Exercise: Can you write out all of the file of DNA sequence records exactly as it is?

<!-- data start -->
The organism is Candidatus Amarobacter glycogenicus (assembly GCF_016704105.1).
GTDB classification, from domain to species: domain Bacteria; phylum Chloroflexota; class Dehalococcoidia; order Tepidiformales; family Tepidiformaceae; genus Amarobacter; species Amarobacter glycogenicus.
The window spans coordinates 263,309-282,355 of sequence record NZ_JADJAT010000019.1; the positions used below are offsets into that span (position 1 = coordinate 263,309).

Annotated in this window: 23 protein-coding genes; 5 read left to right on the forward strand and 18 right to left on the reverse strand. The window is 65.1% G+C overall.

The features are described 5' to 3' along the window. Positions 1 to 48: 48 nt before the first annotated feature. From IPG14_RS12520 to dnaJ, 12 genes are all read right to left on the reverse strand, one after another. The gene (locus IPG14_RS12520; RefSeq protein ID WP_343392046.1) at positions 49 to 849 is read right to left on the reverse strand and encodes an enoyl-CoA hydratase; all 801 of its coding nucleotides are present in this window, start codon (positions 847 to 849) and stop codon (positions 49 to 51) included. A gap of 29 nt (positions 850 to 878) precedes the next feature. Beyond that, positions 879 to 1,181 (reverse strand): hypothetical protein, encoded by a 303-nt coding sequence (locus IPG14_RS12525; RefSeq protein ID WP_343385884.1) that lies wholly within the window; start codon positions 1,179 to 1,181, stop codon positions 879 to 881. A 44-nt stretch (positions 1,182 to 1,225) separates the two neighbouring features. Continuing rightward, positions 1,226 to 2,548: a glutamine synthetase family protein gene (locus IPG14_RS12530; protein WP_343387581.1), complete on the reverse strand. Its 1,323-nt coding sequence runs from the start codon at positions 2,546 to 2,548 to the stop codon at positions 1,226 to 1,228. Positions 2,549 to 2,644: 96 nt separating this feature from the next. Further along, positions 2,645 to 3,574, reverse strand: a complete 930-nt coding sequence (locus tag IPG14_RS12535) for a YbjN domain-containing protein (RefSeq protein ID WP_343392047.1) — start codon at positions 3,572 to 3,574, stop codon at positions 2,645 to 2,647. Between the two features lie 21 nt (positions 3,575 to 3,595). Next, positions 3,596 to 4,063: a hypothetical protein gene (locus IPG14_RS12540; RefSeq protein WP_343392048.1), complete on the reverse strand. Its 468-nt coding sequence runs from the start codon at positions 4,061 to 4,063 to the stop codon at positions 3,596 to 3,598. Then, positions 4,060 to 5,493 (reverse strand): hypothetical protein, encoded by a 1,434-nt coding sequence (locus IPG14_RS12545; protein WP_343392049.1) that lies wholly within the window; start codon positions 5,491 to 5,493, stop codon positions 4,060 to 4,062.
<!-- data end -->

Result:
The organism is Candidatus Amarobacter glycogenicus (assembly GCF_016704105.1).
GTDB classification, from domain to species: domain Bacteria; phylum Chloroflexota; class Dehalococcoidia; order Tepidiformales; family Tepidiformaceae; genus Amarobacter; species Amarobacter glycogenicus.
The window spans coordinates 263,309-282,355 of sequence record NZ_JADJAT010000019.1; the positions used below are offsets into that span (position 1 = coordinate 263,309).

Annotated in this window: 23 protein-coding genes; 5 read left to right on the forward strand and 18 right to left on the reverse strand. The window is 65.1% G+C overall.

The features are described 5' to 3' along the window. Positions 1 to 48: 48 nt before the first annotated feature. From IPG14_RS12520 to dnaJ, 12 genes are all read right to left on the reverse strand, one after another. The gene (locus IPG14_RS12520; RefSeq protein ID WP_343392046.1) at positions 49 to 849 is read right to left on the reverse strand and encodes an enoyl-CoA hydratase; all 801 of its coding nucleotides are present in this window, start codon (positions 847 to 849) and stop codon (positions 49 to 51) included. A gap of 29 nt (positions 850 to 878) precedes the next feature. Beyond that, positions 879 to 1,181 (reverse strand): hypothetical protein, encoded by a 303-nt coding sequence (locus IPG14_RS12525; RefSeq protein ID WP_343385884.1) that lies wholly within the window; start codon positions 1,179 to 1,181, stop codon positions 879 to 881. A 44-nt stretch (positions 1,182 to 1,225) separates the two neighbouring features. Continuing rightward, positions 1,226 to 2,548: a glutamine synthetase family protein gene (locus IPG14_RS12530; protein WP_343387581.1), complete on the reverse strand. Its 1,323-nt coding sequence runs from the start codon at positions 2,546 to 2,548 to the stop codon at positions 1,226 to 1,228. Positions 2,549 to 2,644: 96 nt separating this feature from the next. Further along, positions 2,645 to 3,574, reverse strand: a complete 930-nt coding sequence (locus tag IPG14_RS12535) for a YbjN domain-containing protein (RefSeq protein ID WP_343392047.1) — start codon at positions 3,572 to 3,574, stop codon at positions 2,645 to 2,647. Between the two features lie 21 nt (positions 3,575 to 3,595). Next, positions 3,596 to 4,063: a hypothetical protein gene (locus IPG14_RS12540; RefSeq protein WP_343392048.1), complete on the reverse strand. Its 468-nt coding sequence runs from the start codon at positions 4,061 to 4,063 to the stop codon at positions 3,596 to 3,598. Then, positions 4,060 to 5,493 (reverse strand): hypothetical protein, encoded by a 1,434-nt coding sequence (locus IPG14_RS12545; protein WP_343392049.1) that lies wholly within the window; start codon positions 5,491 to 5,493, stop codon positions 4,060 to 4,062.